Snitz Pie: The Amish Church Meal Treat

Note: I wrote this way back in 2007 while living for a summer in the Lancaster County Amish community. Snitz pie was a wonderful discovery I made towards the end of my time there. If you’ve never had it, I highly recommend trying it.

It’s mainly seen in the Lancaster County Amish (and related churches). It used to mostly only be made by the Amish for church. But nowadays you see it for purchase in some shops. I’ve added a snitz pie recipe at the end.

The last family I sat down with while selling books here in Lancaster County on Saturday evening made sure I left with a special treat – a slice of snitz pie. It was a delicious, thick-crusted wedge of apple-buttery goodness and I devoured it at once. About ten times better than what I’ve been eating lately anyway!

Three Amish apple-based pies
The pies on the right and left are snitz. The one at top is regular apple pie. Baked by an Amish mother and daughter (they made around 40 pies total) for an upcoming church service meal.

“Sylvan” and “Rebecca” had church today at their home, and so all day yesterday and during the previous days they spent time weed-whacking, scrubbing, and generally readying the home for a huge influx of guests.

Sylvan mentioned that they have a pretty large church district and so were expecting at least a couple hundred people. Snitz pie, which Rebecca said is made from dried apples, is one of the things they Amish eat at the Sunday meal, after service.

List of church utensils
Utensils list for an Amish church meal

Here’s a recipe I found, which I cannot say is exactly what Sylvan and Rebecca gave me, but maybe worth a try – if it turns out half as good it’ll still be delicious.

Snitz Pie Recipe

  • 1 qt. dried apple slices
  • 1 1/4 cup sugar
  • pinch of salt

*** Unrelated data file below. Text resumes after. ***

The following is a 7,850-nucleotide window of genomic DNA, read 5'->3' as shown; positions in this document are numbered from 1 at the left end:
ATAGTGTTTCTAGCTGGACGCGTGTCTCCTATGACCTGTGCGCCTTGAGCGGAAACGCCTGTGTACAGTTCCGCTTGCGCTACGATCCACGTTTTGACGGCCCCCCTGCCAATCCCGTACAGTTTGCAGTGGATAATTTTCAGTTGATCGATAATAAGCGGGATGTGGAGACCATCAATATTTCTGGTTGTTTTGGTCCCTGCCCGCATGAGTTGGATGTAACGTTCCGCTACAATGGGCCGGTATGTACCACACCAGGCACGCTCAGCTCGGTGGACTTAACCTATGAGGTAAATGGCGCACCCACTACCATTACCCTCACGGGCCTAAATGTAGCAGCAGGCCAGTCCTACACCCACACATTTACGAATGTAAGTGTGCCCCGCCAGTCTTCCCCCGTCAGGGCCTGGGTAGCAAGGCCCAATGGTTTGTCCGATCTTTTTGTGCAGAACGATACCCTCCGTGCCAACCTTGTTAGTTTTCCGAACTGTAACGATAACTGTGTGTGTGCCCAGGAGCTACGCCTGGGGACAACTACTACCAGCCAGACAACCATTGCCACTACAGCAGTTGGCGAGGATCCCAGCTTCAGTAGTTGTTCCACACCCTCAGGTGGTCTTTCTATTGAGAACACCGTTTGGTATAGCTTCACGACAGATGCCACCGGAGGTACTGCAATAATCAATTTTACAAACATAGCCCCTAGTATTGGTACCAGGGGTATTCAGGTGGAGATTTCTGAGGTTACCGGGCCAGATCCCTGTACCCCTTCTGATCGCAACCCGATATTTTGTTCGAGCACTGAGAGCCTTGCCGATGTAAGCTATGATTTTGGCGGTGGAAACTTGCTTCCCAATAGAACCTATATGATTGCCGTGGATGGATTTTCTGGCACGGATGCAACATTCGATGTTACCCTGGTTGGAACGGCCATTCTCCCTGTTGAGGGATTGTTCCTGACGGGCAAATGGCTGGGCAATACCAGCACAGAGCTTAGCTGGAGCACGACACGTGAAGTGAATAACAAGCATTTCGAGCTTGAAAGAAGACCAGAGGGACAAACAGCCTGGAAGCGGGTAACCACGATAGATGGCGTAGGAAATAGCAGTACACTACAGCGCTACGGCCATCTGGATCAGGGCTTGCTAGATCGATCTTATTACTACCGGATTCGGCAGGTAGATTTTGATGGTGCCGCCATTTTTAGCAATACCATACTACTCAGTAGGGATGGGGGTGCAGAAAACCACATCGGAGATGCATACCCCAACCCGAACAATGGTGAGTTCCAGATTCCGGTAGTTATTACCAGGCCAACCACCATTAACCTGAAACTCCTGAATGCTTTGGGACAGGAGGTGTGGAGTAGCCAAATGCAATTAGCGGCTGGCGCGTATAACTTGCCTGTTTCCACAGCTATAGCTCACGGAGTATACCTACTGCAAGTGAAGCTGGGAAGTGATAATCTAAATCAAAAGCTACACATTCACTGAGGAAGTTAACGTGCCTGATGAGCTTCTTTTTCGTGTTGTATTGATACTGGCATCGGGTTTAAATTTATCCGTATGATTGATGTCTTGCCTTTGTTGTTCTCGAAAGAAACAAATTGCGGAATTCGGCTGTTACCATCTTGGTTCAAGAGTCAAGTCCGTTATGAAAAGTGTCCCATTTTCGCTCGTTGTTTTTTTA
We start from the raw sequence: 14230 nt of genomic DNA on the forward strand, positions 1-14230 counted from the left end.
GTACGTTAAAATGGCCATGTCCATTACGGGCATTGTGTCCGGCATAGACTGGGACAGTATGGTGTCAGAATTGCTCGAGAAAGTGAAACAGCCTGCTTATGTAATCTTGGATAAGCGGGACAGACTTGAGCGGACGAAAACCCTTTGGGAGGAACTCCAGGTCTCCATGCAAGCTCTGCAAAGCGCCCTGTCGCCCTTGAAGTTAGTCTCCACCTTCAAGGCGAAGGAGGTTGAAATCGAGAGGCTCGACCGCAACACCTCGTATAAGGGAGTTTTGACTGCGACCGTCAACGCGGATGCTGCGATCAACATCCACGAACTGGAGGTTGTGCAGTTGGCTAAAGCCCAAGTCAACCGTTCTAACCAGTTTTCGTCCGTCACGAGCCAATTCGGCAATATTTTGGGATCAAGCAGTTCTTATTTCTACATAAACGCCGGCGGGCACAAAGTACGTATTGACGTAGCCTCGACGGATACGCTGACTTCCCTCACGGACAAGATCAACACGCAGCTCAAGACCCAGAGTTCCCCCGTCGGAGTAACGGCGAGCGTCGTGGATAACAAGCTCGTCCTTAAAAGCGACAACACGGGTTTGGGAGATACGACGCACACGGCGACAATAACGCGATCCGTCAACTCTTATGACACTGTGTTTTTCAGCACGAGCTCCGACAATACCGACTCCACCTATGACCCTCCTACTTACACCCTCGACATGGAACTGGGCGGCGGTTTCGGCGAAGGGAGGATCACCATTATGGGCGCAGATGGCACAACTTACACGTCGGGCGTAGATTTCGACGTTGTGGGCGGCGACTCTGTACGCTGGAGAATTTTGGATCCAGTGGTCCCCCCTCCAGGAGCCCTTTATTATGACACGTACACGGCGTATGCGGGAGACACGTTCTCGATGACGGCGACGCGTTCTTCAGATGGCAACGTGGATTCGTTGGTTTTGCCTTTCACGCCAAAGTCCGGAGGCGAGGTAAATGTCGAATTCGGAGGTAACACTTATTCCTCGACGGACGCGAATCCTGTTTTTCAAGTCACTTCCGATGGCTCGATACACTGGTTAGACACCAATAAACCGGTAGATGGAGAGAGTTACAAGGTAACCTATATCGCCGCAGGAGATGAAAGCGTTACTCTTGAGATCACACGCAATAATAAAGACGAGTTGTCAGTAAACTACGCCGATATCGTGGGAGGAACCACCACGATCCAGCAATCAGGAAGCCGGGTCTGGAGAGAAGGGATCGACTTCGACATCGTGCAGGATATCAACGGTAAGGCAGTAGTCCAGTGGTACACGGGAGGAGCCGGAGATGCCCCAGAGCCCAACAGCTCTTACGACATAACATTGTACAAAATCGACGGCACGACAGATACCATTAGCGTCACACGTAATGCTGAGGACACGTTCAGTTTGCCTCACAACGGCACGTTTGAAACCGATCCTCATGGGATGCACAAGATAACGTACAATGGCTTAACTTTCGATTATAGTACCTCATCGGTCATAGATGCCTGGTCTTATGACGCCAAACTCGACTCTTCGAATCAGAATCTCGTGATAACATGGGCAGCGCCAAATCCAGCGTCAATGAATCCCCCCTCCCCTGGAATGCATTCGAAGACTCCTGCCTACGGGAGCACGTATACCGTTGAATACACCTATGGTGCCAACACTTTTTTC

• 1/2 tsp. cinnamon
  • 3 drops lemon extract
  • Double Pie Crust

  1. Cover dried apples with water and soak overnight. Next day cook apples with water they were soaked in until soft, over low heat.
  2. Preheat oven to 425° F.
  3. Put apples through a ricer along with the juice they were cooked in. Add sugar, salt, cinnamon and lemon extract. Put in unbaked pie crust and add top crust.
  4. Bake at 425 degrees for 15 minutes, then at 375 degrees for 35 minutes or until done.

If you enjoyed this, check out my list of five favorite Amish foods (Snitz pie is on it!)

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    1. Yum. I’m envious. There is nothing better than a homemade pie – Snitz, Shoofly, or any kind….sounds like you hit the culinary jackpot!

    2. Thanks, Kevin. I imagine Lovina knows all about snitz pie. It’s my new number one by far.

    3. Mary Johnson

      One of the fond memories of my child hood was the “half moon pies” made with dried apples. I want to try to make them like my mother always did, especially for food stands at public auctions.

    4. Linda Lewis

      Just love Snitz pie and so easy to make. We buy bags of dried apples when we are in Bird-in-Hand,PA 2-3 times a year so I can make one whenever I want. We like them better than regular apple pie.

    5. Alice Aber

      Erik, did this recipe come from “The Amish Cook” or “The Amish Cook Anniversary Book”? I have both here and will have to go look to see. I have read them both from cover to cover but can’t remember what recipes are in them off the top of my head. Love all the stories in them. 🙂

    6. Lissy

      How do u dry apples?

      1. Geo

        Dried apples

        My favorite pocket snack. Dried apple slices. Good 4 pie too.
        Peel, core slice, dip in lemon juice if you want them to stay white, & place between two layers of old window screen & out in sunshine till they feel leathery. Seal up tightly & they seem to keep forever. I’ve never thrown any out. Dry them in a kitchen oven if it can be kept 110 degrees or so. To do a lot, a peel and core machine is super handy.

      2. Darlene Janel Cleary Harrold

        Dried Apples

        My grandmother and I would slice them and put them on white sheets or an old screen door and lay on top of old car or on the well house. If she used sheets we woukd pick out a real sunny part of the yard or behind house or next to garden and sometimes the boys would help make temporary post to tie four corners of sheet to and let the sun do the rest. Me and Grandma would come back around noon and check the apples. When it got close to dark we would come get them and bring them in house put in back room until morning and then take them right back out until they were dried and wrinkled. Then we would put them in jars and screw lids on. She would always date them and put the kind of apples they were.